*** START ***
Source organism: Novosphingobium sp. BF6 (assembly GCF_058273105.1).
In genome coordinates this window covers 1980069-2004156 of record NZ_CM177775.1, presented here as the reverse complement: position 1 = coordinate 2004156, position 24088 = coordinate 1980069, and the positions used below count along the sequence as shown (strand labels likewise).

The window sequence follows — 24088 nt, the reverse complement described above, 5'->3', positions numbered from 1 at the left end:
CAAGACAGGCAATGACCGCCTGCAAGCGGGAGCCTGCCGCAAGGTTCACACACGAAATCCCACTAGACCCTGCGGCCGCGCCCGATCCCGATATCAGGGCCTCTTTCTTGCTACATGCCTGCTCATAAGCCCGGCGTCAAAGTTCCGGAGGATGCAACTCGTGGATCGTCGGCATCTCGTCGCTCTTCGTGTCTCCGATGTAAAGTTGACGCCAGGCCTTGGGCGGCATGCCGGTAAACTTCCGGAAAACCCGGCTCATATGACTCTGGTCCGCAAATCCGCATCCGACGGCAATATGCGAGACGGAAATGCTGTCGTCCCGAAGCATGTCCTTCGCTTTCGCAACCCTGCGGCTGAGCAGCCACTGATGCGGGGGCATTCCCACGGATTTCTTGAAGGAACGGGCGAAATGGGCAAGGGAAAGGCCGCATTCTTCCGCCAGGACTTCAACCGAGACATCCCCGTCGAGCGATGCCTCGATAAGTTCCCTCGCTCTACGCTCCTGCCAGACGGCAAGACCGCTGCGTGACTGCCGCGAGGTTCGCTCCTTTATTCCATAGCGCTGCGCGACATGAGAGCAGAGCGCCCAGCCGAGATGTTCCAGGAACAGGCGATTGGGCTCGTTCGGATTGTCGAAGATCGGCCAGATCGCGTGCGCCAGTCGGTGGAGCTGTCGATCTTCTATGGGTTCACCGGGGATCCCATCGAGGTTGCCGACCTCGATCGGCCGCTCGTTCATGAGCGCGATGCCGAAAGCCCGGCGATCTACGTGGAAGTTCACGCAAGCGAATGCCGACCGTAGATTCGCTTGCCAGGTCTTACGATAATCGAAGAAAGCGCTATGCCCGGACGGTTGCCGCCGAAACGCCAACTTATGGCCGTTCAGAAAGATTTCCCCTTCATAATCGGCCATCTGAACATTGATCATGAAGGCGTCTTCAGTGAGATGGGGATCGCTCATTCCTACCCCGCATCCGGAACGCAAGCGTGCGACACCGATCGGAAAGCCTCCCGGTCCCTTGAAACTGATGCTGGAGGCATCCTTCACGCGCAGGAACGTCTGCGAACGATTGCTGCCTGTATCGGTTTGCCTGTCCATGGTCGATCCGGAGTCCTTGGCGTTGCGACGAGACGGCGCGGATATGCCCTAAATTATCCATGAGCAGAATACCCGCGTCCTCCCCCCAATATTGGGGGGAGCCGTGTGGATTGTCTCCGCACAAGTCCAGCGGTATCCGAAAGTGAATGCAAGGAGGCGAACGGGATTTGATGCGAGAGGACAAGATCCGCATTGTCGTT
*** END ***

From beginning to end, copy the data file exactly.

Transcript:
Source organism: Novosphingobium sp. BF6 (assembly GCF_058273105.1).
In genome coordinates this window covers 1980069-2004156 of record NZ_CM177775.1, presented here as the reverse complement: position 1 = coordinate 2004156, position 24088 = coordinate 1980069, and the positions used below count along the sequence as shown (strand labels likewise).

The window sequence follows — 24088 nt, the reverse complement described above, 5'->3', positions numbered from 1 at the left end:
CAAGACAGGCAATGACCGCCTGCAAGCGGGAGCCTGCCGCAAGGTTCACACACGAAATCCCACTAGACCCTGCGGCCGCGCCCGATCCCGATATCAGGGCCTCTTTCTTGCTACATGCCTGCTCATAAGCCCGGCGTCAAAGTTCCGGAGGATGCAACTCGTGGATCGTCGGCATCTCGTCGCTCTTCGTGTCTCCGATGTAAAGTTGACGCCAGGCCTTGGGCGGCATGCCGGTAAACTTCCGGAAAACCCGGCTCATATGACTCTGGTCCGCAAATCCGCATCCGACGGCAATATGCGAGACGGAAATGCTGTCGTCCCGAAGCATGTCCTTCGCTTTCGCAACCCTGCGGCTGAGCAGCCACTGATGCGGGGGCATTCCCACGGATTTCTTGAAGGAACGGGCGAAATGGGCAAGGGAAAGGCCGCATTCTTCCGCCAGGACTTCAACCGAGACATCCCCGTCGAGCGATGCCTCGATAAGTTCCCTCGCTCTACGCTCCTGCCAGACGGCAAGACCGCTGCGTGACTGCCGCGAGGTTCGCTCCTTTATTCCATAGCGCTGCGCGACATGAGAGCAGAGCGCCCAGCCGAGATGTTCCAGGAACAGGCGATTGGGCTCGTTCGGATTGTCGAAGATCGGCCAGATCGCGTGCGCCAGTCGGTGGAGCTGTCGATCTTCTATGGGTTCACCGGGGATCCCATCGAGGTTGCCGACCTCGATCGGCCGCTCGTTCATGAGCGCGATGCCGAAAGCCCGGCGATCTACGTGGAAGTTCACGCAAGCGAATGCCGACCGTAGATTCGCTTGCCAGGTCTTACGATAATCGAAGAAAGCGCTATGCCCGGACGGTTGCCGCCGAAACGCCAACTTATGGCCGTTCAGAAAGATTTCCCCTTCATAATCGGCCATCTGAACATTGATCATGAAGGCGTCTTCAGTGAGATGGGGATCGCTCATTCCTACCCCGCATCCGGAACGCAAGCGTGCGACACCGATCGGAAAGCCTCCCGGTCCCTTGAAACTGATGCTGGAGGCATCCTTCACGCGCAGGAACGTCTGCGAACGATTGCTGCCTGTATCGGTTTGCCTGTCCATGGTCGATCCGGAGTCCTTGGCGTTGCGACGAGACGGCGCGGATATGCCCTAAATTATCCATGAGCAGAATACCCGCGTCCTCCCCCCAATATTGGGGGGAGCCGTGTGGATTGTCTCCGCACAAGTCCAGCGGTATCCGAAAGTGAATGCAAGGAGGCGAACGGGATTTGATGCGAGAGGACAAGATCCGCATTGTCGTT